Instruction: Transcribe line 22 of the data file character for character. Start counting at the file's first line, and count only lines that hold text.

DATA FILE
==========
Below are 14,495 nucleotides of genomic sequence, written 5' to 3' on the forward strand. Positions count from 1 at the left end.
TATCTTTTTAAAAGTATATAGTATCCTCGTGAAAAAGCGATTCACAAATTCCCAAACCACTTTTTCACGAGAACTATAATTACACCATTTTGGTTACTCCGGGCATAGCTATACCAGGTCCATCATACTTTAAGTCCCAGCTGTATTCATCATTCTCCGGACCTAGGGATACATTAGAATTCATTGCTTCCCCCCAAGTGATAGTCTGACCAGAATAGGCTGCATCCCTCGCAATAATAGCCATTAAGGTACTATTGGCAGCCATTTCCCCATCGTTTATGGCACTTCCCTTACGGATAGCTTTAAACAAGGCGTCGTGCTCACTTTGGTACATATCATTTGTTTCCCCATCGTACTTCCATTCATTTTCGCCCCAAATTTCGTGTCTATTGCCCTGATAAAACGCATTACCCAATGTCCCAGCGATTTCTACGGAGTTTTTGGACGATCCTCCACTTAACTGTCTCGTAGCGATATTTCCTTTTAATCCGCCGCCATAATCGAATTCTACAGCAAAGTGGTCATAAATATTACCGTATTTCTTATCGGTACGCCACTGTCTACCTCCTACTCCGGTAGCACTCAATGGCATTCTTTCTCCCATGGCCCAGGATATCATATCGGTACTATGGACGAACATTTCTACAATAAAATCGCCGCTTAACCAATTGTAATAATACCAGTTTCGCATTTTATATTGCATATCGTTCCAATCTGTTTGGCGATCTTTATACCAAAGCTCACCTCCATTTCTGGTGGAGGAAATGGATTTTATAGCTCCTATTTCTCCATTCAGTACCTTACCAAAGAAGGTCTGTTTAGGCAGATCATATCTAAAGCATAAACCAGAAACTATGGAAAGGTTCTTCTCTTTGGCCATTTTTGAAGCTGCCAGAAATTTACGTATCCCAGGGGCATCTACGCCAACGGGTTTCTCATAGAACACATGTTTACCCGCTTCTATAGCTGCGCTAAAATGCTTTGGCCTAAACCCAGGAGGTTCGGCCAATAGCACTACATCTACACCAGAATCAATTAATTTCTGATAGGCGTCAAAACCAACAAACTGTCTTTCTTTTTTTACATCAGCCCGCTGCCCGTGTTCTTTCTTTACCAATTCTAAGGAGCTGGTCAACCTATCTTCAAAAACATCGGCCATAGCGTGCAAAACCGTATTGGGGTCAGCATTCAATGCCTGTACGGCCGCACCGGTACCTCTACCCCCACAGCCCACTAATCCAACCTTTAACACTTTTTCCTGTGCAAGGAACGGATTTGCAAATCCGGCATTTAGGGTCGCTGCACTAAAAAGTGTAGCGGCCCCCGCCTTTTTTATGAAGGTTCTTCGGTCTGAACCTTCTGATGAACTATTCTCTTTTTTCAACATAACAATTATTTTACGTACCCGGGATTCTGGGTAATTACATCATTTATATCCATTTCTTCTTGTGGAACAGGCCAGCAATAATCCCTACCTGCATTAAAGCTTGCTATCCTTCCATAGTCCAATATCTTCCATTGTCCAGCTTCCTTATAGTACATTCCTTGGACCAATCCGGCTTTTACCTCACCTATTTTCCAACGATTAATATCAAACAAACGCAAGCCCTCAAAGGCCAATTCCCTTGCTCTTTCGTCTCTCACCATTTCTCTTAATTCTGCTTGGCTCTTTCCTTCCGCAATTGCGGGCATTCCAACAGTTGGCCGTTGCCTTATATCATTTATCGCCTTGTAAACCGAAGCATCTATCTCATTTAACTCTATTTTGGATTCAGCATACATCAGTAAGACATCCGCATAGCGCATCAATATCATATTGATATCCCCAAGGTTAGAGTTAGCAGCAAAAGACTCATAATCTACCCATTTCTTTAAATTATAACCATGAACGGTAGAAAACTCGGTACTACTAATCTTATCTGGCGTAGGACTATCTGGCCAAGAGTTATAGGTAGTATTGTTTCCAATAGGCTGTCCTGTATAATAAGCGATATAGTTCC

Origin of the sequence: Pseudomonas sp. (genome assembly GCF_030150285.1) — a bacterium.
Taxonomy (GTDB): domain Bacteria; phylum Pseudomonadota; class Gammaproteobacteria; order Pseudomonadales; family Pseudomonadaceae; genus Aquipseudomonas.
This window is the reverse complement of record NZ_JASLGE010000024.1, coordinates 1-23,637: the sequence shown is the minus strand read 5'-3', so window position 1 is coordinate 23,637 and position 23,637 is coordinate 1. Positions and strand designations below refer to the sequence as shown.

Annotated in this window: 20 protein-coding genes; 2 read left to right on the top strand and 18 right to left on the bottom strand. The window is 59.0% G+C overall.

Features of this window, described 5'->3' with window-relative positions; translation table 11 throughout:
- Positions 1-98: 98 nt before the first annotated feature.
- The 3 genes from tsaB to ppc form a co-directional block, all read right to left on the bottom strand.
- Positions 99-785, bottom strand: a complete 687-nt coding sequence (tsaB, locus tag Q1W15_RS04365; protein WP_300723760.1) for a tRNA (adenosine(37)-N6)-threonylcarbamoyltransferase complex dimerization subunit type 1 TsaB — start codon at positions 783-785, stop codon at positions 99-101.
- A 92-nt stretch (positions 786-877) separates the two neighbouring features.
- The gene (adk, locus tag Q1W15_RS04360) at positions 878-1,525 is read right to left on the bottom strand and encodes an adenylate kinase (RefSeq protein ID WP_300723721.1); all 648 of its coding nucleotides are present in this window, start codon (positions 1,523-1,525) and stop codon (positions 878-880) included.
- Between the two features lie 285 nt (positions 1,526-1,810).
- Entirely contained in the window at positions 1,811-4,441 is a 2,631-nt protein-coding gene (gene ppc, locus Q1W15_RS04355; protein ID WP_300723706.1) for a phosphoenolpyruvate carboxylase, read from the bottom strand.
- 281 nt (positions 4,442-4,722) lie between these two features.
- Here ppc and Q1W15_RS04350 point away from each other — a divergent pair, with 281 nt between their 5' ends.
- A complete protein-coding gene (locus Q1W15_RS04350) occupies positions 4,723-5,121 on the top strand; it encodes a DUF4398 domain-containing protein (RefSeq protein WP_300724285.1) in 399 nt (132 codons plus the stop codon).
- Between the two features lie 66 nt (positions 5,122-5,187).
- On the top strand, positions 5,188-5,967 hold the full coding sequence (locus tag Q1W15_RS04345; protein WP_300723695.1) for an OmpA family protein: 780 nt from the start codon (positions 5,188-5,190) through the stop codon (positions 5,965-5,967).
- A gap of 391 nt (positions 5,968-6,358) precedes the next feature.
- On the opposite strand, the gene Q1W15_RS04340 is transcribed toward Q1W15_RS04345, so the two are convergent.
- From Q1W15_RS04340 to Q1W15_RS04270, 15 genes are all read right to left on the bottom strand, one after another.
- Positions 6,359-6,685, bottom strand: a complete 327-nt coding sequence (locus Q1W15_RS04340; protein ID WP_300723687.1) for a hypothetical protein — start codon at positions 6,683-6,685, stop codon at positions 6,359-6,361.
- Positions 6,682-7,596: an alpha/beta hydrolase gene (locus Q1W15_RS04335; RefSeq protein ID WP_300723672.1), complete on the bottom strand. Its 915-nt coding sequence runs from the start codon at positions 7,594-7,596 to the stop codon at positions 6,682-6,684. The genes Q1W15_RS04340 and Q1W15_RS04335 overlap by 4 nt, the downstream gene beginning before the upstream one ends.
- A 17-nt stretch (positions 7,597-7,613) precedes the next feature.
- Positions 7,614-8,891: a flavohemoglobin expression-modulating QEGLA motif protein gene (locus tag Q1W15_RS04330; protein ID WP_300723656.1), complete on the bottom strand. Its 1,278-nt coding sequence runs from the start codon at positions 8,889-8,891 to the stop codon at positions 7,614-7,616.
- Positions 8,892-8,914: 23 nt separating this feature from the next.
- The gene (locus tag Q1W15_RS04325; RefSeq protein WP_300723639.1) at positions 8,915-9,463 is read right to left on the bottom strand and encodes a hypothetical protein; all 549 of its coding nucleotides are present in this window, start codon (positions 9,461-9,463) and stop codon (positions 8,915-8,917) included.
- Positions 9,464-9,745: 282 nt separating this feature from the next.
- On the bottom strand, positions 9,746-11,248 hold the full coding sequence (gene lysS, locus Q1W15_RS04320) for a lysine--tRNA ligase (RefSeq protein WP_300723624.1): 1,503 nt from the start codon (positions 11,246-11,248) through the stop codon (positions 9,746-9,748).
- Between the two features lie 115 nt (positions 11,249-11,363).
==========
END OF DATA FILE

- From Q1W15_RS04340 to Q1W15_RS04270, 15 genes are all read right to left on the bottom strand, one after another.